• 70% of these we're at the site 3 times or more prior to purchase
  • Result= 60% of all sales were at the dealer's website 3x or more prior to purchase.
  • Sales from internet leads (not phone ups) = 22% of all sales

I did not have time to deep dive leads behavior (break out leads by # of visits). If anyone has this, I'd love to give that a look :)

So... The delivery survey can give you extra visibility into that damnable invisible shopper and their impact to your org's bottom line. The survey showed me that I needed to give different weights to different points of measurement. For me, it was quite clear that cultivating a killer multiple visitor experience was where the ROI was.

Leads are cool too! ;-)
Consider looking into building a lead profile, where you'll know the favorite paths a shopper takes to each lead source. Let's entertain a hypothetical example: The "sweetspot" for a Tradein form could be: >2 visits, seen >6 Used VDPs or 4 New VDPs, has NOT filled out any other forms and 40% come in after store hours.


HTH
Uncle Joe
 
Mar 23, 2013
28
2
First Name
Chris
This is something I am also interested in getting a set formula to analyze. I agree with you Jason. I caught on to Cobalt's tactics long ago for over inflating their website results. I feel they are getting over on less educated people analyzing the data. Anyways, sorry for posting a little off topic. Now that I know I'm not alone maybe I will spend more time coming up with something based off of others suggestions. My initial thought is I think that one could use Cobalt's tool to lay a foundation for your formula and then make your own modifications. Like you mentioned, h & D page views shouldn't be considered in the conversion ratio. At least not in my opinion. However, I do think it does have some significance I think. Kind of like ad prints on cars.com or autotrader. I would like to see a study on h&d visits and ad prints and the relevance of these actions to a dealers bottom line. Is the relevance so small that it's not significant? Are the vendors using these actions to only inflate their conversions? I would like to think that you can attribute these actions to sales every month. The question is...what is the average number of customers that actually bought after performing one of these actions on your site. If we knew this number then maybe we could incorporate these actions into our conversion ratio.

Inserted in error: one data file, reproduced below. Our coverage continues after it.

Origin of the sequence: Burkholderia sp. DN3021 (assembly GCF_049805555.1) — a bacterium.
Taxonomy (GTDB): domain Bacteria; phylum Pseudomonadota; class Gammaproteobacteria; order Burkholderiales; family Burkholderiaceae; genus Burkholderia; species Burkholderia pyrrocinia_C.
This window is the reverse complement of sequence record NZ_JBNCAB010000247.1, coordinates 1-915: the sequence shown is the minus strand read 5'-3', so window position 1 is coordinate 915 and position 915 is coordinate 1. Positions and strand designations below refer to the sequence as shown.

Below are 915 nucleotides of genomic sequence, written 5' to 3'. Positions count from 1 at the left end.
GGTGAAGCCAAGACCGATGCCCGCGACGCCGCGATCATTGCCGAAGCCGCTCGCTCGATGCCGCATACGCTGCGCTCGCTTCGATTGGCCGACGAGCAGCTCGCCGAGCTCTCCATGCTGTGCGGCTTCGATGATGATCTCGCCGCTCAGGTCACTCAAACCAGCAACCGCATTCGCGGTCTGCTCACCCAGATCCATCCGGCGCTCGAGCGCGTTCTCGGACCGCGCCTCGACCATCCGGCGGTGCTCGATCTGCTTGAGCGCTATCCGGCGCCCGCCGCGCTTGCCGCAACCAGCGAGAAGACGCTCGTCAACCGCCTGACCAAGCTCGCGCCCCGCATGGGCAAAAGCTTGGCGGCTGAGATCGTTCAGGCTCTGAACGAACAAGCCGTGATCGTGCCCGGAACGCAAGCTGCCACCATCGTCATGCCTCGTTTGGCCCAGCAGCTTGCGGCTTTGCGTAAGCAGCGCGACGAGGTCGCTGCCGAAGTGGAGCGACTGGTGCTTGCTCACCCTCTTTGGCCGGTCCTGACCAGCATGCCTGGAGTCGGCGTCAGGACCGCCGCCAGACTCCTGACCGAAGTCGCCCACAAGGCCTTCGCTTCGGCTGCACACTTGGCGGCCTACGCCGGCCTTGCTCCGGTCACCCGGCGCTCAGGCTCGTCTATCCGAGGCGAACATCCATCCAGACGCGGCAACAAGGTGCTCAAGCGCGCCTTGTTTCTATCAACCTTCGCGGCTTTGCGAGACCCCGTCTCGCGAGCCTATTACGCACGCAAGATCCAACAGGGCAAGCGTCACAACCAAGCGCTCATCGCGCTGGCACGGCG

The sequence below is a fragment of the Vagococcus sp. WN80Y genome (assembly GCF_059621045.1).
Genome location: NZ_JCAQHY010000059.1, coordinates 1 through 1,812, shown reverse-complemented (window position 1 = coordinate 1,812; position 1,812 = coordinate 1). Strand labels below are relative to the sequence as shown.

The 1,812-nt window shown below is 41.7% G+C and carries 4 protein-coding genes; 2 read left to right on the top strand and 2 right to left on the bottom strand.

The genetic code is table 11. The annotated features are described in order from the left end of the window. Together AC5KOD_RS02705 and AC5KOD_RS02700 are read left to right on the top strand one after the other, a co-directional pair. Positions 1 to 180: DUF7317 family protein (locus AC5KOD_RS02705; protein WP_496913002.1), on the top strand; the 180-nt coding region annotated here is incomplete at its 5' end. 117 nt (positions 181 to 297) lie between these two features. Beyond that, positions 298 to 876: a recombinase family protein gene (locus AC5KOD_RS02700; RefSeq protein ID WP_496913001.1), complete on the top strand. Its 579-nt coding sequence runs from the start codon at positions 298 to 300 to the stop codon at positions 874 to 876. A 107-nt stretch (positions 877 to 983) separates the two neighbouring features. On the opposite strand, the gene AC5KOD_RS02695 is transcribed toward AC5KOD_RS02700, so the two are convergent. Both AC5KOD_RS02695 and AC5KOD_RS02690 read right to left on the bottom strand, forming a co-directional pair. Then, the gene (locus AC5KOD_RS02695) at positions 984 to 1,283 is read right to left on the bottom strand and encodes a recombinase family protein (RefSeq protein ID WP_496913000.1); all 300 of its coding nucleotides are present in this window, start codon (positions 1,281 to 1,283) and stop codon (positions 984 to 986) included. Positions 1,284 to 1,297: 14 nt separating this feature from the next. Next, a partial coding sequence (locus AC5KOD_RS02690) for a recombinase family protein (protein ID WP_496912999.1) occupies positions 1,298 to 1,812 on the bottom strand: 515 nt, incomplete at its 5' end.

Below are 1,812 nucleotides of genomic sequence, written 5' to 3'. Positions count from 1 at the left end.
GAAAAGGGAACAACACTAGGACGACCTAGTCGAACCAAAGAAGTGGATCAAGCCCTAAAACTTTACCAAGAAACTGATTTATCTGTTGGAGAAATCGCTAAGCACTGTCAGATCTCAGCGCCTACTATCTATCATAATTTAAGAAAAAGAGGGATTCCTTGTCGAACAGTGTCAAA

ideveroux

Boss
Feb 13, 2010
9
4
Awards
1
First Name
Ian
How is everyone tracking website conversions? I have been on the fence about using a few different techniques. Here are a few things that I am considering using to factor some more realistic results.

1.) Excluding all unique visitors that have NOT been been on SRP or VDP.
2.) Track the time on site and page views of users that HAVE submitted a lead and count the visitors that match or above the average but have not submitted a lead as a lead or half lead.
3.) Possibly count visitors that have been to the site more than once as 1/2 a lead.

I would use the above 3 methods on a quarterly sample and not a monthly.

I know these numbers would show improvement over current tracking, and that's not what I am looking to accomplish. I want something that's going to provide better ratios for A/B testing and more accurate results, proving that it's not all about the "Click". I don't want the reports to turn into Cobalt's convoluted soft leads high funnel, low funnel marketing CYA reports.

Cobalt tracks people that visit your hours and directions pages, and lumps in your service/parts leads with sales leads. They are extremely graceful at manipulating the results of their websites performance especially when you compare them to the end of the month CRM sales results. And not to forget how every month they are "excited" they are to share the results with you!

So what are your methods? What do you count? And most importantly how are you using your info to grow and improve?
My Golden Rule is "there is no such thing as bad data". COUNT EVERYTHING.
1. Don't exclude customers that didn't hit your SRP or VDP. Use that data to find out why. Why didn't they goto my SRP or VDP? What did they find, or not find, that kept them from these pages?
2. There's no such thing as a half lead. If their time on site was too short, dig into the data and find out why (excluding bounces of course). What brought them to the site (source) and what were they looking for that they left so quickly. Was my page load time too long when clicking between pages, etc...
3. Unique users data should filter out those that have visited the site more than once.

Lastly, don't rely on your website vendor to provide the best data. You gotta roll up your sleaves and dig for it. Google Analytics and your CRM are great tools to get what you need.